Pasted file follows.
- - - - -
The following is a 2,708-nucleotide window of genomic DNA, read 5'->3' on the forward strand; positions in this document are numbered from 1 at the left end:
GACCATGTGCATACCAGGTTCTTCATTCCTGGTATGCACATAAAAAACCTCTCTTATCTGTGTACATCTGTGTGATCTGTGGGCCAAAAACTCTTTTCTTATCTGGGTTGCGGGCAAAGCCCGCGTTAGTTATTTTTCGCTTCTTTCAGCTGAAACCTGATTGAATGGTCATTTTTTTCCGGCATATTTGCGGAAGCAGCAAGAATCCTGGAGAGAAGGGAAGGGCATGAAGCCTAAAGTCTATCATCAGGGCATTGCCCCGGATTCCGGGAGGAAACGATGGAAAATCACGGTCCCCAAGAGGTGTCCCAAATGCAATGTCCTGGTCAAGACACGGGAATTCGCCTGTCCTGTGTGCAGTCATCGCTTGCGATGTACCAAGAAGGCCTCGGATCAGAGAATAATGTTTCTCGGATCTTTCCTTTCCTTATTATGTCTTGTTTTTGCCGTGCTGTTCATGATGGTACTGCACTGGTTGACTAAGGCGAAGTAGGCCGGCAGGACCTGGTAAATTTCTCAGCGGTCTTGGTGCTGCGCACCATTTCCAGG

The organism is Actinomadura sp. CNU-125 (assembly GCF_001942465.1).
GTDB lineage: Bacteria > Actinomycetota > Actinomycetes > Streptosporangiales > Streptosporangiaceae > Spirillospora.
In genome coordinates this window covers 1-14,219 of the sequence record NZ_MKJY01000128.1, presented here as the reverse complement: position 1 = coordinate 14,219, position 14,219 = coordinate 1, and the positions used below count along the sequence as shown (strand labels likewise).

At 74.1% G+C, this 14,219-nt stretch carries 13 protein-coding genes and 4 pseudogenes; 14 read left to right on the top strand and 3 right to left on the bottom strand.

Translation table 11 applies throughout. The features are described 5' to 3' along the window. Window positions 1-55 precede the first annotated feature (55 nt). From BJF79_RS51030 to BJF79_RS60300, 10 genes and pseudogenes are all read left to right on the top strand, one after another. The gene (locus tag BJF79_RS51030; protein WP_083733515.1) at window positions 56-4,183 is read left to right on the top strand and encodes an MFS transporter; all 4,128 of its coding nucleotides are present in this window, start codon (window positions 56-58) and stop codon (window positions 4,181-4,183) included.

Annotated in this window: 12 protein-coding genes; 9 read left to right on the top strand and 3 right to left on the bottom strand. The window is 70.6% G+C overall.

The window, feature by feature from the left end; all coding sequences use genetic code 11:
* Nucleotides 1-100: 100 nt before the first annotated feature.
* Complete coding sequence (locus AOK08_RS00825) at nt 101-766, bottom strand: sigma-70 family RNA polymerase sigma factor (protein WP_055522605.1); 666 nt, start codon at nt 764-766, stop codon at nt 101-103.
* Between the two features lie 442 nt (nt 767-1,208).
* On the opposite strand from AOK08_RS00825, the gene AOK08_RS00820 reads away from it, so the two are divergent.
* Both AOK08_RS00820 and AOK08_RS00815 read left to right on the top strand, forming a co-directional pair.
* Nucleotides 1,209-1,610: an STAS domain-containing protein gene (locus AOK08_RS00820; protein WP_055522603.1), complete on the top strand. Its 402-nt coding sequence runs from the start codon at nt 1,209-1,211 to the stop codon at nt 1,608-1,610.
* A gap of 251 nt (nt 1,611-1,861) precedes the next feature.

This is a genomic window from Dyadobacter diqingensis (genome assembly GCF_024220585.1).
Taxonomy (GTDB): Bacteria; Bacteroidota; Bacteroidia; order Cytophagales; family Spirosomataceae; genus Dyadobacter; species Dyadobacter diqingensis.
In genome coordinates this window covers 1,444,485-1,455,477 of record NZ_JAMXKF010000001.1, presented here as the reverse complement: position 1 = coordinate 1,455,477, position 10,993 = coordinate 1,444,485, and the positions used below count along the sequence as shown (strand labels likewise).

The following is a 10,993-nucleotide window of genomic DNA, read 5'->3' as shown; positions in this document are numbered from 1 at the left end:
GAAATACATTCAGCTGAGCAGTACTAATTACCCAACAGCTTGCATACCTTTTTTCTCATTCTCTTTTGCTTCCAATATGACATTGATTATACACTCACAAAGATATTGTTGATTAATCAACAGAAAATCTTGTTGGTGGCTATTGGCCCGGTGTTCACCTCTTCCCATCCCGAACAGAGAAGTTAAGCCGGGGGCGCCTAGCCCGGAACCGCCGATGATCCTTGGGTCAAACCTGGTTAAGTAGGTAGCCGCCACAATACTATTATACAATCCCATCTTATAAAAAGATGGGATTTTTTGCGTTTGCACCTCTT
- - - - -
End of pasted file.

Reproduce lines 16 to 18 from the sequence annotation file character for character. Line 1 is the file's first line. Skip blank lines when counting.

* A gap of 251 nt (nt 1,611-1,861) precedes the next feature.

This is a genomic window from Dyadobacter diqingensis (genome assembly GCF_024220585.1).
Taxonomy (GTDB): Bacteria; Bacteroidota; Bacteroidia; order Cytophagales; family Spirosomataceae; genus Dyadobacter; species Dyadobacter diqingensis.